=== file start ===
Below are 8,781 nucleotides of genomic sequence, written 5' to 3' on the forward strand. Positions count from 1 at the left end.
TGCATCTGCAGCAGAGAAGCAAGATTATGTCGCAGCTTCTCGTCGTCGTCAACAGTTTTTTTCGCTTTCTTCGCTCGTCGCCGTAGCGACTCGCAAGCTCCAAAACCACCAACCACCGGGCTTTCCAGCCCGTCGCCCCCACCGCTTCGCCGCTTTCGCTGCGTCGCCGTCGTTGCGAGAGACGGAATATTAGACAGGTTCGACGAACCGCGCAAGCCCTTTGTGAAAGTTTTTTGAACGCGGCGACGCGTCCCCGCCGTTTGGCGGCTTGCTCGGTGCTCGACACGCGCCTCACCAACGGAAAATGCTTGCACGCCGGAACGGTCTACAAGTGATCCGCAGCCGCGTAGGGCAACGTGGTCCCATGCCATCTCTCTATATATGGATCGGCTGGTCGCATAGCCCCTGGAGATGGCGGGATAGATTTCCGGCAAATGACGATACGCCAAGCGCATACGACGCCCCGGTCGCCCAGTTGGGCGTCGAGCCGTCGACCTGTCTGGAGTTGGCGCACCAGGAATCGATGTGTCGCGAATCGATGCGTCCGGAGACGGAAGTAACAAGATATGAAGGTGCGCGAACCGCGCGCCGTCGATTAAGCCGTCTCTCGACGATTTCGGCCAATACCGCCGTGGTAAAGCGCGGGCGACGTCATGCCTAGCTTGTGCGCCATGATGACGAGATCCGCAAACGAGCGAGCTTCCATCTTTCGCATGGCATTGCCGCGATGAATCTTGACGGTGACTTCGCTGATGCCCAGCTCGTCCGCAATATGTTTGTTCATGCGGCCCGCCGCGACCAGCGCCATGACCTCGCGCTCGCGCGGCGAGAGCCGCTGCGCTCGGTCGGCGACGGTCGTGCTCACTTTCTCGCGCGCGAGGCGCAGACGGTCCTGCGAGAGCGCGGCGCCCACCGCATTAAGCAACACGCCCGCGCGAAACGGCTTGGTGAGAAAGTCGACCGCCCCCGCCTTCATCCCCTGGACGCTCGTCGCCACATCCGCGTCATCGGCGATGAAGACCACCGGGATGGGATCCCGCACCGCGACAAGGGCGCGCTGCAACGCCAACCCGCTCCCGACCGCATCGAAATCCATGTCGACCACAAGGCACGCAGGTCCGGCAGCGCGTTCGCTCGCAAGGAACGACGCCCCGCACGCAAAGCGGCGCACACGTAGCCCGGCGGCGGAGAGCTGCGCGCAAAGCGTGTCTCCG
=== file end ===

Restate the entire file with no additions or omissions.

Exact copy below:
Below are 8,781 nucleotides of genomic sequence, written 5' to 3' on the forward strand. Positions count from 1 at the left end.
TGCATCTGCAGCAGAGAAGCAAGATTATGTCGCAGCTTCTCGTCGTCGTCAACAGTTTTTTTCGCTTTCTTCGCTCGTCGCCGTAGCGACTCGCAAGCTCCAAAACCACCAACCACCGGGCTTTCCAGCCCGTCGCCCCCACCGCTTCGCCGCTTTCGCTGCGTCGCCGTCGTTGCGAGAGACGGAATATTAGACAGGTTCGACGAACCGCGCAAGCCCTTTGTGAAAGTTTTTTGAACGCGGCGACGCGTCCCCGCCGTTTGGCGGCTTGCTCGGTGCTCGACACGCGCCTCACCAACGGAAAATGCTTGCACGCCGGAACGGTCTACAAGTGATCCGCAGCCGCGTAGGGCAACGTGGTCCCATGCCATCTCTCTATATATGGATCGGCTGGTCGCATAGCCCCTGGAGATGGCGGGATAGATTTCCGGCAAATGACGATACGCCAAGCGCATACGACGCCCCGGTCGCCCAGTTGGGCGTCGAGCCGTCGACCTGTCTGGAGTTGGCGCACCAGGAATCGATGTGTCGCGAATCGATGCGTCCGGAGACGGAAGTAACAAGATATGAAGGTGCGCGAACCGCGCGCCGTCGATTAAGCCGTCTCTCGACGATTTCGGCCAATACCGCCGTGGTAAAGCGCGGGCGACGTCATGCCTAGCTTGTGCGCCATGATGACGAGATCCGCAAACGAGCGAGCTTCCATCTTTCGCATGGCATTGCCGCGATGAATCTTGACGGTGACTTCGCTGATGCCCAGCTCGTCCGCAATATGTTTGTTCATGCGGCCCGCCGCGACCAGCGCCATGACCTCGCGCTCGCGCGGCGAGAGCCGCTGCGCTCGGTCGGCGACGGTCGTGCTCACTTTCTCGCGCGCGAGGCGCAGACGGTCCTGCGAGAGCGCGGCGCCCACCGCATTAAGCAACACGCCCGCGCGAAACGGCTTGGTGAGAAAGTCGACCGCCCCCGCCTTCATCCCCTGGACGCTCGTCGCCACATCCGCGTCATCGGCGATGAAGACCACCGGGATGGGATCCCGCACCGCGACAAGGGCGCGCTGCAACGCCAACCCGCTCCCGACCGCATCGAAATCCATGTCGACCACAAGGCACGCAGGTCCGGCAGCGCGTTCGCTCGCAAGGAACGACGCCCCGCACGCAAAGCGGCGCACACGTAGCCCGGCGGCGGAGAGCTGCGCGCAAAGCGTGTCTCCG